Analysts abuzz over rumors that Takeda may acquire Nycomed

According to sources close to Takeda, the Tokyo-based company is in discussions to acquire Swiss rival Nycomed for something in the neighborhood of $11 billion to $14 billion.

Jeffrey Bouley
TOKYO—As we've already noted in our Aprilissue, Japanese pharma and biotech companies seem increasingly keen on acquiringcompanies abroad to increase their global footprints, and now comes word fromsources close to Takeda Pharmaceutical that the Tokyo-based company is in discussionsto acquire Swiss rival Nycomed for something in the neighborhood of $11 billionto $14 billion.
 
 
Nycomed is considered by many to be a good target for Takedabecause it would allow the Japanese company, known for its diabetes and heartdisease therapies, greater reach into developing markets and—with Nycomed'sproducts for heartburn and smokers' cough—to increase its product offerings aswell and offset the threat of generic competition. One of the notable drugswould be lung-disease drug Daxas, recently approved in the United States, aswell as a range of over-the-counter consumer drugs.
 
 
"The suggested price looks high, but in the sector M&Ais starting to happen and there are not enough companies to buy," notes TeroWeckroth, analyst with Kepler Capital Markets, adding that "mid-cap pharma is areal sweetspot for M&A."
 
 
"The continued strength of the Japanese yen in the globaleconomy, fast-approaching generic pressures and a strong strategic rationaleall contribute to the validity of this rumored deal," says John Shortmoor, apharmaceutical company analyst at Datamonitor. "This would be the largestacquisition in Takeda's history, surpassing the $8.8 billion purchase ofMillennium."
 
 
A merger with Nycomed would be a deviation from the recentM&A strategy exhibited by Japan's number-one ranked drug manufacturer,Shortmoor admits, with Takeda having been active in deal-making that has beenfocused largely on obtaining intellectual property in the biotech and oncologysectors. The acquisition of Millennium, which added the drug Velcade, is oneexample of this.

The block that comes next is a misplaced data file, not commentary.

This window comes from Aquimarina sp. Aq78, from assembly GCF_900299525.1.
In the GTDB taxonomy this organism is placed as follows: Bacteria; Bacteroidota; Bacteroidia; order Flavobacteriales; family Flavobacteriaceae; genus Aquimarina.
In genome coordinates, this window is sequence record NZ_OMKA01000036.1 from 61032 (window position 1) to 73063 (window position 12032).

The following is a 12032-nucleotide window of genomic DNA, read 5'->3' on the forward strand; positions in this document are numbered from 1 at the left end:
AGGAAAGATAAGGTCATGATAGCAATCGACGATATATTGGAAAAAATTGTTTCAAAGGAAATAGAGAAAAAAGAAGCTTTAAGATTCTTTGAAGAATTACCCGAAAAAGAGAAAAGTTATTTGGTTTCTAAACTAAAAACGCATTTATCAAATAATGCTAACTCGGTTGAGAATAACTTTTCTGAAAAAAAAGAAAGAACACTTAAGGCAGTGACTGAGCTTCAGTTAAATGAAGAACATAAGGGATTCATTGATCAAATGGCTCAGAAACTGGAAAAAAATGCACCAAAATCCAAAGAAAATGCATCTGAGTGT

"However, while Takeda's larger acquisitions have followed afirm therapeutic route, it has also steadily utilized its strong cash positionto gain development and commercial rights for products specifically in theEuropean markets," Shortmoor notes. "It is in this context that an acquisitionof Nycomed would fit well with Takeda's corporate strategy; the day before therumor emerged, Takeda's president Yasuchika Hasegawa reaffirmed the company'sdesire to grow its commercial footprint in the emerging markets, naming Russia,India and Brazil as key targets to this end. Of course, while this may haveserved as a trigger for the Nycomed speculation, with Russia and Brazil beingtwo of the many unique territories where the Swiss-headquartered Nycomedoperates, there are other strategic and financial indicators that would supportsuch a deal."
 
Or, as Credit Suisse analyst Fumiyoshi Sakai has put moresuccinctly in comments to the media: "Takeda has to survive as a global player.It's not in a position to go backwards."
 
 
Analysts have also noted that Nycomed is well-positioned todeliver result in emerging markets, which made up almost two-fifths of itsrevenue in 2010 and are projected to account for as much as 60 percent of salesby 2015.
 
 
Takeda and Nycomed have declined any kind of comment on thedeal, and the unnamed sources admit that the process of bringing such a deal tofruition could take a while.
 
 
Nycomed has more than 12,000 employees and spans numerousnations, with four European and Indian research and development centers, 15 productionfacilities and two joint ventures.
 
 
Shortmoor notes that the expanded global footprint would beimportant, as Takeda's current business model relies predominately oncommercial activities in the current major markets. The U.S. and Japan marketsalone account for more than 75 percent of Takeda's total prescription pharmasales.
 
 
Not that Nycomed represents the company's only opportunityfor global expansion, of course. Takeda is readying itself to launch 11 newdrug entities in the five main European markets—France, Germany, Italy, Spainand the United Kingdom—and the rest of world over the next six years, "greatlyenhancing its commercial potential beyond its core U.S. and Japanese markets,"Shortmoor says.
 
 
Based on today's exchange rates, with the Yen and Eurohaving both strengthened significantly against the U.S. dollar, bringingNycomed into the fold would elevate Takeda into the top 10 in the globalprescription pharmaceutical rankings for the first time, Shortmoor says, "leapingahead of leading biotech company Amgen and Israeli generics giant Teva andputting it on a par with major U.S. drug companies J&J, Abbott, Eli Lillyand Bristol-Myers Squibb. Moreover, Takeda will leave its nearest Japanesepeers Daiichi Sankyo and Astellas trailing behind."

Jeffrey Bouley

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